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How to Locate a Position in Adobe Illustrator

written by: Bruce Tyson•edited by: Amy Carson•updated: 9/28/2010

The precision of Adobe Illustrator makes it possible to locate a position with exacting precision. Once you understand how to locate a position in Adobe Illustrator, you will be able to make even the most delicate placements.

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    Getting Started

    Because this tutorial will show you how to locate a position in Adobe Illustrator, you will need Adobe Illustrator installed on your computer to follow along. Although Illustrator CS5 for Windows is used here, you should be able to follow along in earlier versions or on the Mac without much trouble. If you do not have the software, you may download a trial version by visiting the Adobe Web site. To get started, open Illustrator and create a new document.

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    The Info Window

    The canvas in Adobe Illustrator is easily navigated by X and Y coordinates, much after the way one would navigate a graph. To view the coordinates of the mouse at any position, use the "Info" window. You can open this window by clicking "Window" on the main menu and then clicking the "Info" option (you can also open this window by pressing <Ctrl> and <F8> simultaneously. position01 

    When the "Info" window opens, you can see the position of the mouse in the left hand side of the window.

    position02 The coordinates of 0, 0 are at the top left corner of your canvas and the maximum values of X and Y (numbers vary based on the size of your document) are located at the lower right corner.

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    Using the Position Information

    Now that you can locate the precise coordinates of any location on your Adobe Illustrator canvas, you can use this information to create objects and place them with precision. To demonstrate this, grab the rectangle tool from the toolbox.


    Now move the cursor onto the canvass and click with the left mouse button and then drag down and to the right. The X and Y coordinates in the left column show the point of your click which is the origin of the object. In the right column you can see how wide and tall your object is (values are in points). You will also see a box with size information attached to the corner of the object as you drag. You will notice that the box displays the size of the object based on one-hundreths of a point, but the "Info" window displays values with an accuracy of one-thousandths.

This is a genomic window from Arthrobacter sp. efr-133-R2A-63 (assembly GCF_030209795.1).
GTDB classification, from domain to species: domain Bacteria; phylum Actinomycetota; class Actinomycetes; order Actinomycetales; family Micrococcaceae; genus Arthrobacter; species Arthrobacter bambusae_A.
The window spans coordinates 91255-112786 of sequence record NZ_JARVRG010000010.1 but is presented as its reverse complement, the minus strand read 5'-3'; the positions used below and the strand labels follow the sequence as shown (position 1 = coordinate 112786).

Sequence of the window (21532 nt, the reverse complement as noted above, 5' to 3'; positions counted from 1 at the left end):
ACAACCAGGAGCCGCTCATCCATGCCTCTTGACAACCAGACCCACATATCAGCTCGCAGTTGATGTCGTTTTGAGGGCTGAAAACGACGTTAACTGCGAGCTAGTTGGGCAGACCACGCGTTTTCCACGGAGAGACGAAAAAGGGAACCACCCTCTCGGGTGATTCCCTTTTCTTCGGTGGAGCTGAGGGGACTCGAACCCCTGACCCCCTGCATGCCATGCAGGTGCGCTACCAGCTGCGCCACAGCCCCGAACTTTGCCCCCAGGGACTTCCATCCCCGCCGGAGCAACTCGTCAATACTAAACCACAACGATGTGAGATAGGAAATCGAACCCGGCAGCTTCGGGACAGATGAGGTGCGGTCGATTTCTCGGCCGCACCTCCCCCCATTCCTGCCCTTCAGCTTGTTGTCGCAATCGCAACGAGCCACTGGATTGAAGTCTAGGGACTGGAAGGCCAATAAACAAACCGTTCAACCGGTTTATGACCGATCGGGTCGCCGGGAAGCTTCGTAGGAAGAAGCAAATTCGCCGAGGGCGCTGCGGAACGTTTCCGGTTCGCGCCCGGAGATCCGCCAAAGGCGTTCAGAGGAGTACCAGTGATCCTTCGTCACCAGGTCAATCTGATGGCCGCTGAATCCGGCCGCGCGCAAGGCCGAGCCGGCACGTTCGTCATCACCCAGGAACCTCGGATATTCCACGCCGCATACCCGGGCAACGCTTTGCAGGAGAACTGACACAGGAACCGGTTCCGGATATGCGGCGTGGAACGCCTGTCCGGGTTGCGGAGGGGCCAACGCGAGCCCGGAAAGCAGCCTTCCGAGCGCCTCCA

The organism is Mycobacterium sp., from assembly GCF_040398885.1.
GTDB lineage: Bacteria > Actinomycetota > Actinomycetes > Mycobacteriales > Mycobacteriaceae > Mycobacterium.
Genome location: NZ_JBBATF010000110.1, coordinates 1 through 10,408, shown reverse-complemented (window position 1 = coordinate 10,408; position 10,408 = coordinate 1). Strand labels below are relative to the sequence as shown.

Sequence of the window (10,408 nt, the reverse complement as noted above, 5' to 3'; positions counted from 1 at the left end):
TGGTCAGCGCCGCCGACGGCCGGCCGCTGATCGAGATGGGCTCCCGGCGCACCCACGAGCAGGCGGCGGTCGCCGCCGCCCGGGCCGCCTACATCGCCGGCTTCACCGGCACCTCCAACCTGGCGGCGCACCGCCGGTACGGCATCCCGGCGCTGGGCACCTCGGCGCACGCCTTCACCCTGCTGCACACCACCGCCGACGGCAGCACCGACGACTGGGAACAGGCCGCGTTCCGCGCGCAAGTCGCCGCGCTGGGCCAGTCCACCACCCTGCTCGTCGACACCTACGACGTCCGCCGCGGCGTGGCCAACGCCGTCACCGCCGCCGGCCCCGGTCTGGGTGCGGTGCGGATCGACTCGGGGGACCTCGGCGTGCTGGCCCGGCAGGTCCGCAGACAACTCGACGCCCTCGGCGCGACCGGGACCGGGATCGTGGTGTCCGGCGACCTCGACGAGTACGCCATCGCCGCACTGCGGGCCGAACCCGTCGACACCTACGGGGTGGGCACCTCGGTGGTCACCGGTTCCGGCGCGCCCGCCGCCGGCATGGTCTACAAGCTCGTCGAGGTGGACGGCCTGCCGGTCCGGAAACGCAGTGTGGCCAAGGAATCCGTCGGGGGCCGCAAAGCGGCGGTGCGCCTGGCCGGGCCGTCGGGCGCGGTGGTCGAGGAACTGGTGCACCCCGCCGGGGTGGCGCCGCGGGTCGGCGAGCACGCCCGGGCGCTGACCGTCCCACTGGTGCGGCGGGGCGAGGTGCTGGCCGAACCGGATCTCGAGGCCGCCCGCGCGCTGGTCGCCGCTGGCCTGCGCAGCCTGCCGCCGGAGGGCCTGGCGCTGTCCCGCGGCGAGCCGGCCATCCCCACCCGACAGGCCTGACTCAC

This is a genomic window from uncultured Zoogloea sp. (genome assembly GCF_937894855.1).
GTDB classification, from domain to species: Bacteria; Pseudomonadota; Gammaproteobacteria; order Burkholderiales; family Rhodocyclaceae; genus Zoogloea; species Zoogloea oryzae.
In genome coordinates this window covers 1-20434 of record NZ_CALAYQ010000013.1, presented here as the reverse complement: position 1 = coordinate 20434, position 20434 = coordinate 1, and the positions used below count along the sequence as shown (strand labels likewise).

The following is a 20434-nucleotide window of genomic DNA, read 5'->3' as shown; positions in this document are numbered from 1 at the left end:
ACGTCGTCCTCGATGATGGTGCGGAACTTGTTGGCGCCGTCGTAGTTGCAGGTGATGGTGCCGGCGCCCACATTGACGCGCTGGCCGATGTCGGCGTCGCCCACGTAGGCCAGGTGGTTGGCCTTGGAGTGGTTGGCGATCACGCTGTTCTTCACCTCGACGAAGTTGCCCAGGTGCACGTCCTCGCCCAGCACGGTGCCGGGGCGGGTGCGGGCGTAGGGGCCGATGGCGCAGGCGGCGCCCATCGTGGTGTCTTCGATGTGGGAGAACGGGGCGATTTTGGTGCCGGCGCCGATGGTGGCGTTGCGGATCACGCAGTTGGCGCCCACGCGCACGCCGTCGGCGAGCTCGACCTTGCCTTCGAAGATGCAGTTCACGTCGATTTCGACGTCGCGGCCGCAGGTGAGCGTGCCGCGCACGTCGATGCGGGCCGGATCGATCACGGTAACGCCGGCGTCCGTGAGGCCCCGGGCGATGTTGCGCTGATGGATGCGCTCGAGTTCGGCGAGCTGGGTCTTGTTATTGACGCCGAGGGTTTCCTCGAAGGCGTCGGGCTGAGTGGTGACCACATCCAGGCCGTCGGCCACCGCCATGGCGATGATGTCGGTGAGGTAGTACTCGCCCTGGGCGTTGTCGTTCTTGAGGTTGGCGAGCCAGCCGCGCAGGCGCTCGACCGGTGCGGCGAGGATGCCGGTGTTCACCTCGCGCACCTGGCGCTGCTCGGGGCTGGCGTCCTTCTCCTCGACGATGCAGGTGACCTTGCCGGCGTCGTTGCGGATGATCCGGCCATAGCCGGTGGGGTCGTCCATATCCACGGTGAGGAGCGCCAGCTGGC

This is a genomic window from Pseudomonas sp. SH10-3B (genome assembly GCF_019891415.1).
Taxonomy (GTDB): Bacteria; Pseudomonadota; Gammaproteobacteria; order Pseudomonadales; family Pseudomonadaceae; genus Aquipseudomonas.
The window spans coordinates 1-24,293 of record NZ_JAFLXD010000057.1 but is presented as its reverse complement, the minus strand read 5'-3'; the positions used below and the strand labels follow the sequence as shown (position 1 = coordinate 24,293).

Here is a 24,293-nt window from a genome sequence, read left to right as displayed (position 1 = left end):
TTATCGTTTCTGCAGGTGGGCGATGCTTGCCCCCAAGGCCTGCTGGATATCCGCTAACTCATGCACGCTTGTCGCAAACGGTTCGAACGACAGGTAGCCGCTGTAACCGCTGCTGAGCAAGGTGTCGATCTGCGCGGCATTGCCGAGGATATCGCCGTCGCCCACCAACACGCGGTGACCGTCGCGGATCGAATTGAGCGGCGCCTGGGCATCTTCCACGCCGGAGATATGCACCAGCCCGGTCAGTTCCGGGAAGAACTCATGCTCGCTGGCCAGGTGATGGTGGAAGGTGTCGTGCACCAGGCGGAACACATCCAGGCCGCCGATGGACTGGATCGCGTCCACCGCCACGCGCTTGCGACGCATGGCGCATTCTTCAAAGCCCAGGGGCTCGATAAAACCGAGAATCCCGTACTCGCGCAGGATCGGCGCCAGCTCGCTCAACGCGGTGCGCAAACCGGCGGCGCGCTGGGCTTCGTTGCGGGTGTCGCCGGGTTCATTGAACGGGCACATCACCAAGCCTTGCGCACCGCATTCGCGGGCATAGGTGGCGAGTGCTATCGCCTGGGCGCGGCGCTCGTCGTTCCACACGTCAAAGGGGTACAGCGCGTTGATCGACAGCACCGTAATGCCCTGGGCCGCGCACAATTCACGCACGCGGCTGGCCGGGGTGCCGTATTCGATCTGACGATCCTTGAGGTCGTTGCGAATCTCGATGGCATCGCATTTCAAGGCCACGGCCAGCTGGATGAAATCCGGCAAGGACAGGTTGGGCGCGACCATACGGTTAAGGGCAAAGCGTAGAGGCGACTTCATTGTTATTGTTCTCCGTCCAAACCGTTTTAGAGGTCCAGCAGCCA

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    Better Placement

    Now that you know how to locate a position in Adobe Illustrator, you may have noticed that placing your object at an exact point is a bit tricky (depending on the resolution of your mouse). Fortunately, there is a way around that inaccuracy. Let's suppose that you wanted your rectangle at the exact location of 150, 150 on your canvass (right now it is at 115.644, 127.055).

    First, open the "Transform" window by clicking on "Window" on the main menu and then selecting "Transform" (you may also press <Shift> and <F8> simultaneously from the keyboard). Next, click the selection tool from the toolbox and then select your object.

    position05 You will notice right away that the location information in the "Info" window and in the "Transform" window is different. This is because the coordinates in the "Info" window show the origin of your object while the "Transform" window shows the coordinates of the center of your object. Since we want to move the origin, you will have to add 34.356 to the X value in the transform box and 22.945 to the Y value to accurately place your rectangle. Sorry about that math, but that's the best way to relocate your objects with precision.


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    Wrapping it Up

    Now that you know how to locate a position in Adobe Illustrator using both the "Info" window and the "Transform" window, you can add a high degree of precision to your work. Try it yourself and use this skill to improve your daily work.

    Image Credits: Screen shots taken by Bruce Tyson